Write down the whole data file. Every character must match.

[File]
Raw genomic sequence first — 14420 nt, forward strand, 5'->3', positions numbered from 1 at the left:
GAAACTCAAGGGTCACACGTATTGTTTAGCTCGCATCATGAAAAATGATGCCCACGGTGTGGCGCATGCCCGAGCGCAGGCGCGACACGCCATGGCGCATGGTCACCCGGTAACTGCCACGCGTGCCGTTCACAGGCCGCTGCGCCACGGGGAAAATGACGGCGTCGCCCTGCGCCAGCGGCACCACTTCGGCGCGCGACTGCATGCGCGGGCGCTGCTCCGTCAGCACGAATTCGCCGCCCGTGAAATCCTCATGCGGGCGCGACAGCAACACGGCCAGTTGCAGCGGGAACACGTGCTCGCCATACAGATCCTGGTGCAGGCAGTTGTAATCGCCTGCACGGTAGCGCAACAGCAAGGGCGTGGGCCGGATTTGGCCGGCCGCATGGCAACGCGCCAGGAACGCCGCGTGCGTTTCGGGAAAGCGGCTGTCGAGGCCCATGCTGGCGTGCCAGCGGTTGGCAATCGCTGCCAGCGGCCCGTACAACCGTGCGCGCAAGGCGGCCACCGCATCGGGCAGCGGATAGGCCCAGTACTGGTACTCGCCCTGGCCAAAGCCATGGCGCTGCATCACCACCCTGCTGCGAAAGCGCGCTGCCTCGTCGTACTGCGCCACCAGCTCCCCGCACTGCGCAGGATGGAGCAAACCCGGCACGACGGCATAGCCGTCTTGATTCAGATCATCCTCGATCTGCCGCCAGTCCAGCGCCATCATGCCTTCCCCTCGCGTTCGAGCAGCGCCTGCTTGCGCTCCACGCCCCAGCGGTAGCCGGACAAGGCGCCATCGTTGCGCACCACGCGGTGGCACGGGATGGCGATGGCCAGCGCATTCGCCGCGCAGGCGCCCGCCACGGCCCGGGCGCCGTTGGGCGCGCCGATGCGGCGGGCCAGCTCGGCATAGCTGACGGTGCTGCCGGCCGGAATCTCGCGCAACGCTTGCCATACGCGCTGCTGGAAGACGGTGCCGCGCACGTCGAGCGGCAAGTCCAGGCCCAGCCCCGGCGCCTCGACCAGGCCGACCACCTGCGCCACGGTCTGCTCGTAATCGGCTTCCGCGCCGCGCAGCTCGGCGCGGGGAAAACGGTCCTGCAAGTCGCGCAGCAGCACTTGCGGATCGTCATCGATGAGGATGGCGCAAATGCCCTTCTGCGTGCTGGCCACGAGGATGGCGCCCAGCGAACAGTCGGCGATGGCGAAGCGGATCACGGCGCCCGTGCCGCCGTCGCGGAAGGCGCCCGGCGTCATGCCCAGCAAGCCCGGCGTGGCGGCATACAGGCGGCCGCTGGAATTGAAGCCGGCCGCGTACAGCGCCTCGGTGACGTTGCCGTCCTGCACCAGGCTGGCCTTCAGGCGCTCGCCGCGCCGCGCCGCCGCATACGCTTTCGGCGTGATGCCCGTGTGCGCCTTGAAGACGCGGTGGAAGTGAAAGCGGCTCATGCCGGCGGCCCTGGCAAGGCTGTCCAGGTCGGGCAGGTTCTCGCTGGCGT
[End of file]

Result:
Raw genomic sequence first — 14420 nt, forward strand, 5'->3', positions numbered from 1 at the left:
GAAACTCAAGGGTCACACGTATTGTTTAGCTCGCATCATGAAAAATGATGCCCACGGTGTGGCGCATGCCCGAGCGCAGGCGCGACACGCCATGGCGCATGGTCACCCGGTAACTGCCACGCGTGCCGTTCACAGGCCGCTGCGCCACGGGGAAAATGACGGCGTCGCCCTGCGCCAGCGGCACCACTTCGGCGCGCGACTGCATGCGCGGGCGCTGCTCCGTCAGCACGAATTCGCCGCCCGTGAAATCCTCATGCGGGCGCGACAGCAACACGGCCAGTTGCAGCGGGAACACGTGCTCGCCATACAGATCCTGGTGCAGGCAGTTGTAATCGCCTGCACGGTAGCGCAACAGCAAGGGCGTGGGCCGGATTTGGCCGGCCGCATGGCAACGCGCCAGGAACGCCGCGTGCGTTTCGGGAAAGCGGCTGTCGAGGCCCATGCTGGCGTGCCAGCGGTTGGCAATCGCTGCCAGCGGCCCGTACAACCGTGCGCGCAAGGCGGCCACCGCATCGGGCAGCGGATAGGCCCAGTACTGGTACTCGCCCTGGCCAAAGCCATGGCGCTGCATCACCACCCTGCTGCGAAAGCGCGCTGCCTCGTCGTACTGCGCCACCAGCTCCCCGCACTGCGCAGGATGGAGCAAACCCGGCACGACGGCATAGCCGTCTTGATTCAGATCATCCTCGATCTGCCGCCAGTCCAGCGCCATCATGCCTTCCCCTCGCGTTCGAGCAGCGCCTGCTTGCGCTCCACGCCCCAGCGGTAGCCGGACAAGGCGCCATCGTTGCGCACCACGCGGTGGCACGGGATGGCGATGGCCAGCGCATTCGCCGCGCAGGCGCCCGCCACGGCCCGGGCGCCGTTGGGCGCGCCGATGCGGCGGGCCAGCTCGGCATAGCTGACGGTGCTGCCGGCCGGAATCTCGCGCAACGCTTGCCATACGCGCTGCTGGAAGACGGTGCCGCGCACGTCGAGCGGCAAGTCCAGGCCCAGCCCCGGCGCCTCGACCAGGCCGACCACCTGCGCCACGGTCTGCTCGTAATCGGCTTCCGCGCCGCGCAGCTCGGCGCGGGGAAAACGGTCCTGCAAGTCGCGCAGCAGCACTTGCGGATCGTCATCGATGAGGATGGCGCAAATGCCCTTCTGCGTGCTGGCCACGAGGATGGCGCCCAGCGAACAGTCGGCGATGGCGAAGCGGATCACGGCGCCCGTGCCGCCGTCGCGGAAGGCGCCCGGCGTCATGCCCAGCAAGCCCGGCGTGGCGGCATACAGGCGGCCGCTGGAATTGAAGCCGGCCGCGTACAGCGCCTCGGTGACGTTGCCGTCCTGCACCAGGCTGGCCTTCAGGCGCTCGCCGCGCCGCGCCGCCGCATACGCTTTCGGCGTGATGCCCGTGTGCGCCTTGAAGACGCGGTGGAAGTGAAAGCGGCTCATGCCGGCGGCCCTGGCAAGGCTGTCCAGGTCGGGCAGGTTCTCGCTGGCGT